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24 / October / 2017

Economic and Property Market Overview: Q3 2017


The UK economy grew by 0.4% in the third quarter of 2017, following an expansion of 0.3% in Q2. The service sector was the key driver of growth, although other industries such as manufacturing sector also positively contributed to growth during the quarter. The latest Markit / CIPS PMI indices suggest softer growth for the second half of the year. The services PMI index was up over the month, but both the construction and manufacturing indices declined. The construction PMI contracted for the first time since the Brexit vote from 51.1 in August to 48.1 for September, while the manufacturing PMI index fell from its four-month high of 56.7 in August to 55.9 in September.

Meanwhile, the pressure on household’s real incomes continues to build. CPI inflation rose from 2.6% in July to a 5 year high of 3.0% in September on account of increases in clothing, footwear and furniture prices.  Average earnings growth also decreased, albeit subtly, from 2.2% in July to 2.1%for the three months to August.

The pressure on consumer incomes was evident on retail sales. According to the ONS, the volume of goods purchased (exc. fuel) increased at an annual rate of 1.2% in September. However, the monthly figures showed a contrasting trend, with the quantity of goods bought falling by 0.8% mom in September.

The UK’s labour market continues to go from strength to strength. A total of 94,000 people were employed over the three months to August keeping the unemployment rate at 4.3%,its lowest rate since 1975. However, with productivity growth moving sideways rather than up, the chances of tighter labour market conditions providing a significant boost to earnings growth appear slim.

The recent increases in inflation and economic growth will provide policymakers with enough ammunition to consider increasing interest rates in the short term. While, the majority of Monetary Policy Committee members voted 7-2 in favour of keeping rates on hold in September, intentions to raise rates in the near future were evident from the minutes of the meeting. As a result, economists now forecast a base rate rise as early as November. However, subsequent increases in rates are unlikely given the ongoing headwinds (UK’s rising debt problem, the continued squeeze on real incomes and the forthcoming Brexit negotiations) that hang over the UK economy.



The performance of the UK commercial property market continued its ascent in Q3. According to the IPD Monthly Index, All Property total returns were 2.7% for the three months to September up from 2.5% in June. Market returns were supported by a buoyant industrial sector, where returns were more than 2% above the All Property average. Overall, this brings the All Property total return to 7.6% for the year to date, pointing to a return of c.10% for the year as a whole.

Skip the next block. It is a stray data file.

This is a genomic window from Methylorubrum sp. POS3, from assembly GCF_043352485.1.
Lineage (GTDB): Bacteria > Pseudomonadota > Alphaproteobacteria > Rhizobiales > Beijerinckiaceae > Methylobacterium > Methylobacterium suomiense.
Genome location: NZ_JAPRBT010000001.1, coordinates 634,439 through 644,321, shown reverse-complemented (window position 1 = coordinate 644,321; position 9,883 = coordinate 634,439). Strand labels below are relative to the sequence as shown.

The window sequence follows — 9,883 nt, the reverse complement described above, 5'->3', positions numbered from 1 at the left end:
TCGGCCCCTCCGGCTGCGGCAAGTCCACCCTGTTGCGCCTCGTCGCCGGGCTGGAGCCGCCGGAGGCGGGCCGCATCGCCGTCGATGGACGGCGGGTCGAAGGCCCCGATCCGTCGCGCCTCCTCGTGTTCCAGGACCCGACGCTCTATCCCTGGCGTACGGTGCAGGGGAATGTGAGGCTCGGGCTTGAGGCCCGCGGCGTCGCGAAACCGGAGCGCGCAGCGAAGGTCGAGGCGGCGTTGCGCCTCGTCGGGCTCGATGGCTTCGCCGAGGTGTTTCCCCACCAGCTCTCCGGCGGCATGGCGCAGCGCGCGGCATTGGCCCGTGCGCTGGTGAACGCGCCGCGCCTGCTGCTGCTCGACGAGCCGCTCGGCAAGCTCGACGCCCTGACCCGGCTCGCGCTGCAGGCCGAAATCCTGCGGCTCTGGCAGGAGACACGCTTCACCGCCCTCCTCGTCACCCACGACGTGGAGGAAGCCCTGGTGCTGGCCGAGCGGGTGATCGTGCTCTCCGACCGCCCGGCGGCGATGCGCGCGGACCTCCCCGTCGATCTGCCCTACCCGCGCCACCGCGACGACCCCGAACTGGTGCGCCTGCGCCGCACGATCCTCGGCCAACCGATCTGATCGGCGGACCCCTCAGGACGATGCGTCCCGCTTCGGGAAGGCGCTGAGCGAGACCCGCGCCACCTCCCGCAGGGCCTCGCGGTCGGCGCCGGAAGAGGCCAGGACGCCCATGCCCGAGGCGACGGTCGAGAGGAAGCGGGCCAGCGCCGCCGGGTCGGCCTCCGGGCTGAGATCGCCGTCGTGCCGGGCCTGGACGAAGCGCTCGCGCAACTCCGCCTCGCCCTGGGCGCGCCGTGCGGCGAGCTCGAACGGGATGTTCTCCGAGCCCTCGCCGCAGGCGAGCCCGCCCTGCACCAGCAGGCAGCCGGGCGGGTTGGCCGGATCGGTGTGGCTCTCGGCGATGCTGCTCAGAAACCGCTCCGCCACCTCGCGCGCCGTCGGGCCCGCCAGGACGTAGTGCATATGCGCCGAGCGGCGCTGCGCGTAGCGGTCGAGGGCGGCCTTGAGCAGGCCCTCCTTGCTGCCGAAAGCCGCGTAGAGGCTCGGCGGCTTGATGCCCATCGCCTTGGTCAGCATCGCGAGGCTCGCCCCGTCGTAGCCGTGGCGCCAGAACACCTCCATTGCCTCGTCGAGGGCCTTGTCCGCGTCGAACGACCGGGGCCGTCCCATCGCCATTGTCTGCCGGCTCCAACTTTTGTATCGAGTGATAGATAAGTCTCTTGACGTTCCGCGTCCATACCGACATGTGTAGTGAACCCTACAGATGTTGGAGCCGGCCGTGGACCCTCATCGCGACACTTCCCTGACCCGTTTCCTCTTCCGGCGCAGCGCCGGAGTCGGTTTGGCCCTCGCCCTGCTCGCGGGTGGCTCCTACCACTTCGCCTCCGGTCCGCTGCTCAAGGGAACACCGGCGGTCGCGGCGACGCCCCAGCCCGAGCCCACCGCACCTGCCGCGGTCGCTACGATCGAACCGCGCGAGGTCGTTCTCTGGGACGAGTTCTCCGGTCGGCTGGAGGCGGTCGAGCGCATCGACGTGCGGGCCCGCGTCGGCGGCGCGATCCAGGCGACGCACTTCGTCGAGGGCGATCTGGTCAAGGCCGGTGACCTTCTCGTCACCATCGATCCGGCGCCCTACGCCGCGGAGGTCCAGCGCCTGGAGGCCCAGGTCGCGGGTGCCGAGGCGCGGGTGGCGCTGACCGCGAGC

Occupier trends remained unchanged over the quarter. Demand for industrial space continued to grow, fuelled by strong take up from online retailers (which accounted for 33% of the total industrial take-up in the first half of 2017).

Performance across the retail sector remains uneven, with positive rental growth delivered in tourist hotspots, the South East and the retail warehouse sector, and zero / negative growth recorded elsewhere. Meanwhile, the leisure sector continued to benefit from the weakness in Sterling and increased tourist numbers as rental growth continued to strengthen over the quarter. As for the office sector, most segments reported positive rental growth over the quarter, with South East offices leading the sector (ERV growth was 0.8% for the three months to September). The West End office market was the only exception to this trend, with rental values remaining static over the three months to September.

Investment activity has also been encouraging, albeit the total value and number of deals transacted in September were down compared to the previous month. At £3.7bn, the total value of investment deals made in September were 13% lower than in August. Nonetheless, overseas investors continue to show a keen interest in UK property, with the value of net purchases equating to £790m in September, compared to c.£1bn in August.

The appetite for UK property could slow in the near term, the recent implementation of capital controls on mainland China is expected to slow the activity of China’s most acquisitive investors, and speculation that the Treasury may introduce restrictions on local authorities acquiring investments outside their own jurisdictions in the Autumn Statement could also take some of the steam out of the investment market in the short to medium term.

We forecast a total return of 4.3% p.a. for All UK Property for the next five years (2018 to 2022). Market segments delivering income returns that are in line or ahead of the market, low obsolescence and some insulation to Brexit’s effects should offer the best opportunities for investors over the forecast period.